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Lets say I have a switch with the usual 2 connections + and - I want when the switch if off (power doesnt pass) the circut to close with output wire 1 and when the switch is on(power passes) the circut to open with wire 1 and to close with wire 2 thus changing the output wire.

I tried a few ideas I had with transistors but didnt work out.What is the best way to make one of those?

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  • \$\begingroup\$ Any reason you can't use a SPDT switch? Can you explain the circuit you have in mind (load connection) and whether there is a power supply available when the switch is "off"? \$\endgroup\$ Commented Feb 16, 2014 at 18:08
  • \$\begingroup\$ @SpehroPefhany Its not a actual switch to use a SPDT it is a magnetic switch and I haven't found SPDT version of those. and yes when its off there is power available. \$\endgroup\$
    – user36976
    Commented Feb 16, 2014 at 18:17
  • \$\begingroup\$ Sounds like a relay. And those do come in SPDT. \$\endgroup\$ Commented Feb 16, 2014 at 18:28
  • \$\begingroup\$ @IgnacioVazquez-Abrams I went to 3 different shops 3 days ago they told me they didn't know if that exists... where can I get SPDT version of those... \$\endgroup\$
    – user36976
    Commented Feb 16, 2014 at 18:32
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    \$\begingroup\$ SPDT relays are almost as common as water. Find better shops. \$\endgroup\$ Commented Feb 16, 2014 at 18:33

2 Answers 2

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If it's a "reed switch" you're talking about, they do indeed exist in SPDT form, though they're not as common as SPST N.O.. Also in SPST N.C. (normally closed) form. For example:

enter image description here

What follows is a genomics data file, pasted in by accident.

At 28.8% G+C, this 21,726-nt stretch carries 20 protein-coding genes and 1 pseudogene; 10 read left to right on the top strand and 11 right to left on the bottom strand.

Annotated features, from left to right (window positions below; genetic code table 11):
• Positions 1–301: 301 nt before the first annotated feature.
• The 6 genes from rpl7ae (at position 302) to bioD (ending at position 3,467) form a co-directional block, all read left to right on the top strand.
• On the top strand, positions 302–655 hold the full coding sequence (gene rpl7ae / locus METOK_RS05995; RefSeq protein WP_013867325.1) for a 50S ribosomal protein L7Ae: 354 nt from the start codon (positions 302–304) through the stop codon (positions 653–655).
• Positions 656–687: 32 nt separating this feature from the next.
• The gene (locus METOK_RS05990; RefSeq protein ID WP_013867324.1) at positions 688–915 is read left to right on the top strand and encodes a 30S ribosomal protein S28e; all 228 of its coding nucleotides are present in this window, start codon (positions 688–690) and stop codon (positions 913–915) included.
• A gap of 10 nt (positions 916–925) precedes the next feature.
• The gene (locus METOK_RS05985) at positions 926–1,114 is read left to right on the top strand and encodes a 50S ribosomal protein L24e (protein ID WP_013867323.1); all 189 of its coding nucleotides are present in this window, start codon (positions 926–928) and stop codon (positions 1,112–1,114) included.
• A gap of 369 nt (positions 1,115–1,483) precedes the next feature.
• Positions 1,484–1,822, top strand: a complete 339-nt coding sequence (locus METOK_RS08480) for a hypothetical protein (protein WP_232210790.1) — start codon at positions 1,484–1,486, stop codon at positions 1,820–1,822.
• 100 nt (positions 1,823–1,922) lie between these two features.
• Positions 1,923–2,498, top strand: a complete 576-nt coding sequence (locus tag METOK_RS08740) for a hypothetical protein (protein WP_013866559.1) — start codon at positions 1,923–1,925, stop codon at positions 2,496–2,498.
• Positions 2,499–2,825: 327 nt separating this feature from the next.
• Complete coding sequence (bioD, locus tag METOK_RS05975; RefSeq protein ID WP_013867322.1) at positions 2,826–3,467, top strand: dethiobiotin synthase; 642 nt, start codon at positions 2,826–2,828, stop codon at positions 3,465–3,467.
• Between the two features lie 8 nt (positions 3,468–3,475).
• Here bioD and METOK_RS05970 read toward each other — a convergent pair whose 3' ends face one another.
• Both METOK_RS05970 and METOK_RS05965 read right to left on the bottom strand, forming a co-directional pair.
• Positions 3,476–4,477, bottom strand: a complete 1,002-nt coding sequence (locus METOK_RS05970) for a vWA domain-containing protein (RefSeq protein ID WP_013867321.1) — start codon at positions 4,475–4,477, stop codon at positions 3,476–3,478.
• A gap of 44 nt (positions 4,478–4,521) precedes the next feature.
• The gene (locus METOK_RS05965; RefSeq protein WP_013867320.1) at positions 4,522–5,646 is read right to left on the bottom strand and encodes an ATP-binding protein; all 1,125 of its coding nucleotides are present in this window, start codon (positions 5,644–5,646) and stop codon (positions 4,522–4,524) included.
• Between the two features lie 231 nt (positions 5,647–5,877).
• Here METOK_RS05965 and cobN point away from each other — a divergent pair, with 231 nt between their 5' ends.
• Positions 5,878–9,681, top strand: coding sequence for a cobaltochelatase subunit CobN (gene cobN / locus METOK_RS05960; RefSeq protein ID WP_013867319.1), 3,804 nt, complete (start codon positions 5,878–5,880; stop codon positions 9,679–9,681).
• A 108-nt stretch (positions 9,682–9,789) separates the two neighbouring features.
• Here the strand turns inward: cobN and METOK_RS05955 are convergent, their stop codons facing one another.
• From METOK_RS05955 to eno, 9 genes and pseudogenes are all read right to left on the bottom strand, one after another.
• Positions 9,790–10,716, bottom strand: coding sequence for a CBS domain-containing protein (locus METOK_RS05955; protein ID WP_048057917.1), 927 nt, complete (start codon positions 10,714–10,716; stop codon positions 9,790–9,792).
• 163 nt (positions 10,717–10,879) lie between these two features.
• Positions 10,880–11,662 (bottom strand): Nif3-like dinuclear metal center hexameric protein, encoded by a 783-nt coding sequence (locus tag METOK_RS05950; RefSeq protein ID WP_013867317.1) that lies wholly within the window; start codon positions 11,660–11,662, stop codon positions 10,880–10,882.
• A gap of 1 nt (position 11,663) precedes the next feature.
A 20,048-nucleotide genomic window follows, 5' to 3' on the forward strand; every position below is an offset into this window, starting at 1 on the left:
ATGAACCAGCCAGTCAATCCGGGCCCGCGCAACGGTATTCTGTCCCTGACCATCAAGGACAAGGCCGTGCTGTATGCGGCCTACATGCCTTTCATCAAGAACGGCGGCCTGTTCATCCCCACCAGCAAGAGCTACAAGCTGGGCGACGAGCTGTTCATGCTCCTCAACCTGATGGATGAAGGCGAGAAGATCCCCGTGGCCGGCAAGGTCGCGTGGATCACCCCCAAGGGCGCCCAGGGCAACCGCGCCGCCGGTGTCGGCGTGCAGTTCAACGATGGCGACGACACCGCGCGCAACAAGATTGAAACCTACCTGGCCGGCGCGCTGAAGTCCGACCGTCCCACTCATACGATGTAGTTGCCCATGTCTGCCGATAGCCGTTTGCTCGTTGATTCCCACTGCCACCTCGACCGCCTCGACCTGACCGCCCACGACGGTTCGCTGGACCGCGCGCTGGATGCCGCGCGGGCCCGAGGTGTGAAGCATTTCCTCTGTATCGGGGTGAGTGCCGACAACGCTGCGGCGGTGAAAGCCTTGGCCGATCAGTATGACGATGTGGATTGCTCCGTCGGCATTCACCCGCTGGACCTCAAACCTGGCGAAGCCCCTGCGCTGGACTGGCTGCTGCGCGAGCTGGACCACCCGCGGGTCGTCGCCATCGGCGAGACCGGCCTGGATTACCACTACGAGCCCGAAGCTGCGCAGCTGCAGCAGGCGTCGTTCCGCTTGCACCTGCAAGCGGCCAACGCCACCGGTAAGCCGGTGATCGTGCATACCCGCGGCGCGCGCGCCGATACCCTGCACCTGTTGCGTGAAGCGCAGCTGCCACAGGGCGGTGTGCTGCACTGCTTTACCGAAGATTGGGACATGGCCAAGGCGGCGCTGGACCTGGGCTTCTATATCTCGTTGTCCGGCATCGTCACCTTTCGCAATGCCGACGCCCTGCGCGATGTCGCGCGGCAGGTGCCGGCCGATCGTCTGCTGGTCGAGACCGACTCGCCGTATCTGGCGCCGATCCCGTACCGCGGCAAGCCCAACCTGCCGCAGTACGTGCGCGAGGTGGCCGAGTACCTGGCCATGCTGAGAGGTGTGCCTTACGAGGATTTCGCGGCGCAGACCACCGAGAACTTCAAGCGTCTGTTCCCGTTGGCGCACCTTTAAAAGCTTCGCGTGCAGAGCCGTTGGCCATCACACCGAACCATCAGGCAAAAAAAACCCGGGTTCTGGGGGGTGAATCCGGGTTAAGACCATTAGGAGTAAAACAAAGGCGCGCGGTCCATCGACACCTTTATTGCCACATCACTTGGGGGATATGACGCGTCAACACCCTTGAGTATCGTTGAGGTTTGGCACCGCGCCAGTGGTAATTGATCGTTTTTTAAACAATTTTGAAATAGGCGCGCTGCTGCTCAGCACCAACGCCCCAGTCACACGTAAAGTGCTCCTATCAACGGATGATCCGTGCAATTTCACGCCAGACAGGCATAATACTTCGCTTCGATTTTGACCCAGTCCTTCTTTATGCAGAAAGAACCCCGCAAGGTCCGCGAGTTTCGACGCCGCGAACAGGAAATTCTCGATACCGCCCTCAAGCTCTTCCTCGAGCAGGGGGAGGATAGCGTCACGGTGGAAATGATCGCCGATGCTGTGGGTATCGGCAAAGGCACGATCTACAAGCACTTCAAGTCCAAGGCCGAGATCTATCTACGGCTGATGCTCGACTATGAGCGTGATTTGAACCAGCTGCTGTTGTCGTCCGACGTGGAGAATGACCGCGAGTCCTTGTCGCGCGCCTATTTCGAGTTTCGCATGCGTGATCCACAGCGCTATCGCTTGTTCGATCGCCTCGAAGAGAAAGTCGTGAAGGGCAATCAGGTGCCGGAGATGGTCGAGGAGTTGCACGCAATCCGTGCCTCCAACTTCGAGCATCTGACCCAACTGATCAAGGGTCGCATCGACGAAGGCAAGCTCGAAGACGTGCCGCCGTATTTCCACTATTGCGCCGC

If you want to reverse the action of a SPST N.O. switch, you may be able to do something like this:

In the case of the BJT, make Rx about 10-20 times RL. In the case of the MOSFET, make Rx a few K ohms.

schematic

simulate this circuit – Schematic created using CircuitLab

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If u want to conditionally connect an output circuit to either of two circuits depending on the position of your switch, you should consider using a 2:1 MUX for your design or you can do it using 2 transistors, if you don't want to use an SPDT that is. I am doing only the transistor design for you, since there is almost nothing that is needed to be done in case of the MUX.

schematic

simulate this circuit – Schematic created using CircuitLab

If the switch SW1 is on, then the output load is connected to Circuit2 since Q1 is closed and Q3 is open. Whereas if the switch SW1 is off, then the output load is connected to Circuit1 since Q3 is closed and Q1 is open.

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  • \$\begingroup\$ If the switch is open, both transistor conduct. The base current for Q2 has to flow through the base of Q1, right? \$\endgroup\$ Commented Feb 17, 2014 at 22:48
  • \$\begingroup\$ Oops sorry, yeah you are right. I'll edit and use an npn inverter for Q2. Thanks for the insight, in the process I learn too...:) \$\endgroup\$
    – Ghosal_C
    Commented Feb 17, 2014 at 23:05
  • \$\begingroup\$ There you go, I think this should work, although I should R1=R3=1k or 10k depending on the individual impedance of the external circuits. It's not really possible to figure out without that. I am assuming my base current when Q1 is on even when divided will not be high enough to drive on circuit C1. \$\endgroup\$
    – Ghosal_C
    Commented Feb 17, 2014 at 23:42
  • \$\begingroup\$ Q3 will still be mostly 'on' when the switch is closed, assuming "output circuit" is just a short. Maybe if you make R1 a short and D1 a Schottky diode. R3 can go to ground rather than P1. \$\endgroup\$ Commented Feb 17, 2014 at 23:51
  • \$\begingroup\$ I'm scared to short R1, because I might fry up my Q1, had some really bad experiences in the past, although I don't have my emitter grounded here, but this circuit should work, provided my 3 circuits in question have decent impedance ratings. It's really difficult to design without knowing my impedance caps on the circuits I'm working with. Plus designs generally have their restrictions too \$\endgroup\$
    – Ghosal_C
    Commented Feb 17, 2014 at 23:58

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